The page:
The converse is false, as you anticipated. Consider the following chain complexes: $$P_\bullet = L_\bullet = (R^3 \to R^3) \text{ with differential given by } \begin{pmatrix} 0 & -1 & 1 \newline 1 & 0 & -1 \newline -1 & 1 & 0 \end{pmatrix}$$ $$K_\bullet = (R^3 \to R^4) \text{ with differential given by } \begin{pmatrix} 0 & -1 & 0 \newline 1 & 0 & -1 \newline -1 & 1 & 0 \newline 0 & 0 & 1 \end{pmatrix}$$ Let $f_\bullet : K_\bullet \to L_\bullet$ be the map given in degree $1$ by the identity and in degree $0$ by the matrix $$f_0 = \begin{pmatrix} 1 & 0 & 0 & 1 \newline 0 & 1 & 0 & 0 \newline 0 & 0 & 1 & 0 \newline \end{pmatrix}$$ It is clear that $f_\bullet$ is an epimorphism. Geometrically, $P_\bullet$ is the simplicial chain complex of a triangle $S^1$, $K_\bullet$ is the simplicial chain complex of the interval $[0, 1]$ subdivided into 3 segments, and $f$ is the quotient map that identifies the endpoints of $[0, 1]$. Intuitively, we expect that there is no morphism $g : S^1 \to [0, 1]$ such that $f \circ g = \textrm{id}$, and this turns out to be true in the chain complex world as well... provided $R$ is not the trivial ring. Indeed, if $f_0 \circ g_0 = \textrm{id}$ and $f_1 \circ g_1 = \textrm{id}$, then by elementary algebra we must have $g_1 = \textrm{id}$ and $$g_0 = \begin{pmatrix} a & b & c \newline 0 & 1 & 0 \newline 0 & 0 & 1 \newline 1 - a & -b & -c \end{pmatrix}$$ for some $a, b, c$, but if $g_\bullet$ is to be a chain map, $a, b, c$ must satisfy $$\left\lbrace\begin{aligned} b & = c \newline a & = 1 + c \newline a & = b \newline b & = c \end{aligned}\right.$$ which implies $0 = 1$. So $P_\bullet$ cannot be projective in $\textrm{Ch}(R)$, even though it is degreewise projective.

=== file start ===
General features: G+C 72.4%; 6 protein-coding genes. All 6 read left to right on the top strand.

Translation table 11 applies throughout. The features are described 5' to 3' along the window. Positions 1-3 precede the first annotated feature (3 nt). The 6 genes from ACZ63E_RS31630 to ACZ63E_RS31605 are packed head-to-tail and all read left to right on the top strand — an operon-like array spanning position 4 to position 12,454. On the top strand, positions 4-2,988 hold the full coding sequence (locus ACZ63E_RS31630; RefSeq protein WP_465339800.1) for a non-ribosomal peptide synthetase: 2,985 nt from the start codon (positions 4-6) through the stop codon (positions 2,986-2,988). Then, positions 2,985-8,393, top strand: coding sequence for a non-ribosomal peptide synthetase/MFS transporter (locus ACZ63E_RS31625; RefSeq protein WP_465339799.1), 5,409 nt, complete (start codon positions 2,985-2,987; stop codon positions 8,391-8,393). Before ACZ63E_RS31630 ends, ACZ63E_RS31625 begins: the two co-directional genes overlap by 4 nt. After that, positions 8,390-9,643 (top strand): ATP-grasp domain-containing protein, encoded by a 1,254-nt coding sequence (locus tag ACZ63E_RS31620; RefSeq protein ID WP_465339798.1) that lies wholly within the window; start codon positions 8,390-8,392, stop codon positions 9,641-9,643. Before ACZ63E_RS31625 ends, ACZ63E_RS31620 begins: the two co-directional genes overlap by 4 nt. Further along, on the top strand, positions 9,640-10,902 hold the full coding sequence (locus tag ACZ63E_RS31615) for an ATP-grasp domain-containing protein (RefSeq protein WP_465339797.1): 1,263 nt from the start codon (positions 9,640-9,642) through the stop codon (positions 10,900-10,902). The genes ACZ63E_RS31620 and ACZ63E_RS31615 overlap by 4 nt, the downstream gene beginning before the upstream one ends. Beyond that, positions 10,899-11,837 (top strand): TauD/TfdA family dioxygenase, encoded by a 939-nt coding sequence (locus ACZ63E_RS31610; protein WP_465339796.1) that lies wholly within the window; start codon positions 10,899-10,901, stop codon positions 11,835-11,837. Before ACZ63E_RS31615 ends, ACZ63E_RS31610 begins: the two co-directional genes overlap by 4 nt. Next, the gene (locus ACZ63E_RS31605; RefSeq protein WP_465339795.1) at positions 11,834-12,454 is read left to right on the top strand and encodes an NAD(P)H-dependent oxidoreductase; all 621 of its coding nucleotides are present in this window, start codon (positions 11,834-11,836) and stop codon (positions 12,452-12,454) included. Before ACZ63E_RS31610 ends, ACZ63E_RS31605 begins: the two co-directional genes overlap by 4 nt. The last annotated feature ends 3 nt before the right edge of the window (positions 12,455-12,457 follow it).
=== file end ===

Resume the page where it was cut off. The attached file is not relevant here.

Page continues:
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Hi Zhen. After considering it, I agree that for an adjoint pair, if the right adjoint preserves epimorphisms, then the left adjoint preserves projectives. However, in the example you have given, $U$ is the left adjoint, and $F$ the right one (and not as written), so you must have meant $U\dashv F$. If I'm not mistaken, it follows from this argument that a projective $R$-module $M$ gives a projective object $U(M)$ in $Ch(R)$, and not in the other way around. –  Shlomi A Aug 1 '12 at 11:34
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Because $0$ is both initial and terminal, we have both $F \dashv U$ and $U \dashv F$. A highly unusual situation, to be sure! –  Zhen Lin Aug 1 '12 at 18:13
    
If I understand you correctly, you claim that if $F$ is a functor between two categories which have a zero object, then a right adjoint of $F$ is also a left adjoint of it? Why is that so? Could you please formulate it precisely, and indicate how it could be proved? –  Shlomi A Aug 3 '12 at 8:57
    
No, not at all. I'm remarking that for this functor $F$, the existence of a zero object is precisely what allows us to construct a simultaneous left and right adjoint. Try it and see! –  Zhen Lin Aug 3 '12 at 10:20